OLS 670 Project Management and Intrapreneurship (3 SH)
This course will cover the basics of standard project management practice with a focus on developing internal projects and programs. From the conceptualization of the idea, pitch, proposal through the launch of a project, team building, implementation, QA, and delivery, this course will cover the whole lifecycle of Intrapeneurship practices. This course will focus on traditional project management but will also offer an introduction to Agile methodology project management.
Core goals and objectives: At the end of this course students should have an excellent grasp of the process of developing a new project or division within a company, the risks associated with doing so, and the challenges associated with financing these endeavors. Students will also be familiar with the standard PMI project breakdown structure,be able to understand and implement a project plan, be familiar with non-PMI project management processes and their associated benefits and pitfalls. Students should also be able to craft a project plan including everything from the initial charter to steps for proper closing of a project at the end of this course. Core requirements: During the course students will submit a complete proposal pitching their idea, explaining the organizational fit and function, providing a cost estimate, proposing funding options, and listing a detailed risk analysis of the proposal. Presentation: During the intrapeneurship portion of the course students will pitch their ideas to the class / instructor as well as take questions on their proposals. Clarity, brevity, and quality of the pitch will be evaluated. Analysis / Critique: Following the presentation students will submit a short analysis and critique of their pitch based on what questions were posed, what techniques their peers presented, and their overall presentation style. Literature review: During the course of the class students will review a recent popular or literary work on Project Management of their choosing. This review will consist of a short summary of the book, a detailed analysis of the salient points, processes, and/or recommendations of the book. Not to exceed 5 pages. Project Plan: At the conclusion of the class students will submit a fully formed project plan covering every aspect of their approved project from project charter to project closing documents. Generally speaking these documents are no shorter than 20 pages, and can be considerably longer than that. Presentation: During the last full class period each student will be expected to present their project plan to the class Presentations will likely be time-limited and as such will focus on knowledge of the material and delivery of the “elevator pitch” more than on the depth of plan presented.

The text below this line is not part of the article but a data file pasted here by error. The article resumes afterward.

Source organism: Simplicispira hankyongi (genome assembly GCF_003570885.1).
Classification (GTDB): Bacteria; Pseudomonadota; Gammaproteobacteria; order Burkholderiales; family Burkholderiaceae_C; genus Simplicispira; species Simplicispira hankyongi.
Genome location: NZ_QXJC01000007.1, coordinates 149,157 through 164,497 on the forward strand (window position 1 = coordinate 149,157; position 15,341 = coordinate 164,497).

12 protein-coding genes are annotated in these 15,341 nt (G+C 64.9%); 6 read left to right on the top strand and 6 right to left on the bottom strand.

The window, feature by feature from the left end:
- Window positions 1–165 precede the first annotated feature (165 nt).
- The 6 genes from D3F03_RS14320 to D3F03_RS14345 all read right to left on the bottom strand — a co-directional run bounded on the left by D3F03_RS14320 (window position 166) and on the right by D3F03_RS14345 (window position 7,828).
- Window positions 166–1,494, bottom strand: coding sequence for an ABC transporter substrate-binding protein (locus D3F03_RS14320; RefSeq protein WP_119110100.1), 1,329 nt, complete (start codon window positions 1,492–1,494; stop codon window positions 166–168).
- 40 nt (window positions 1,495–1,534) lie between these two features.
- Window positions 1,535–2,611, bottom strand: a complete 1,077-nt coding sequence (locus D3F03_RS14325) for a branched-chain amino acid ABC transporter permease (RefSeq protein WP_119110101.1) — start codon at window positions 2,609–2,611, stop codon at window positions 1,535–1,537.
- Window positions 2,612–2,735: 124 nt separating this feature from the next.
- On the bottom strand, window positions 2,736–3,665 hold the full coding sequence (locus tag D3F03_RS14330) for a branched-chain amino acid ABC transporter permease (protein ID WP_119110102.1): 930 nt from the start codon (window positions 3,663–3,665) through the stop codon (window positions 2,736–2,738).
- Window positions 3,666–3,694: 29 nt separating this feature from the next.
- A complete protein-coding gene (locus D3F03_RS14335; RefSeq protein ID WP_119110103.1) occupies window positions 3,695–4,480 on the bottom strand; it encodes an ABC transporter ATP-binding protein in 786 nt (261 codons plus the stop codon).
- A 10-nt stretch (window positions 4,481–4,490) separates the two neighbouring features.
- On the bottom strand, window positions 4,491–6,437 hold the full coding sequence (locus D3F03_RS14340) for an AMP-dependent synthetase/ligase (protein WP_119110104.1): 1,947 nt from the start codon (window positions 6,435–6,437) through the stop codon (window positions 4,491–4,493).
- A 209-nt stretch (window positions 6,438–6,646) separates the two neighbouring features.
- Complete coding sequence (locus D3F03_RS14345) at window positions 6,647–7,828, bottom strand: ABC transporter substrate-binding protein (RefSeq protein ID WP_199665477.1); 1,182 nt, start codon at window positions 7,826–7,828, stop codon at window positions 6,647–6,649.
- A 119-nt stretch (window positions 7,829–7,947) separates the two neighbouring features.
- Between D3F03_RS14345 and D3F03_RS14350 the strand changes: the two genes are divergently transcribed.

MOL 600: Developing Healthy Organizations: Team Building & Collaboration (3 SH)
The focus of this course is skill development for working with others in the organization and outside the organization to accomplish shared goals. Topics include effective non-violent communication, the formation and development of teams, working with boards, appreciative inquiry, and interest-based negotiation.
MOL 620: Transformative Leadership in Dynamic Contexts (3 SH)
This course explores the newest dimensions and challenges of leadership that strengthen and extend leadership skills through practice in rapidly changing and complex, diverse, multi- generational, multi-cultural and multi-dimensional systems, such as health care, government, education, non-governmental organizations and multi-national for-profit organizations.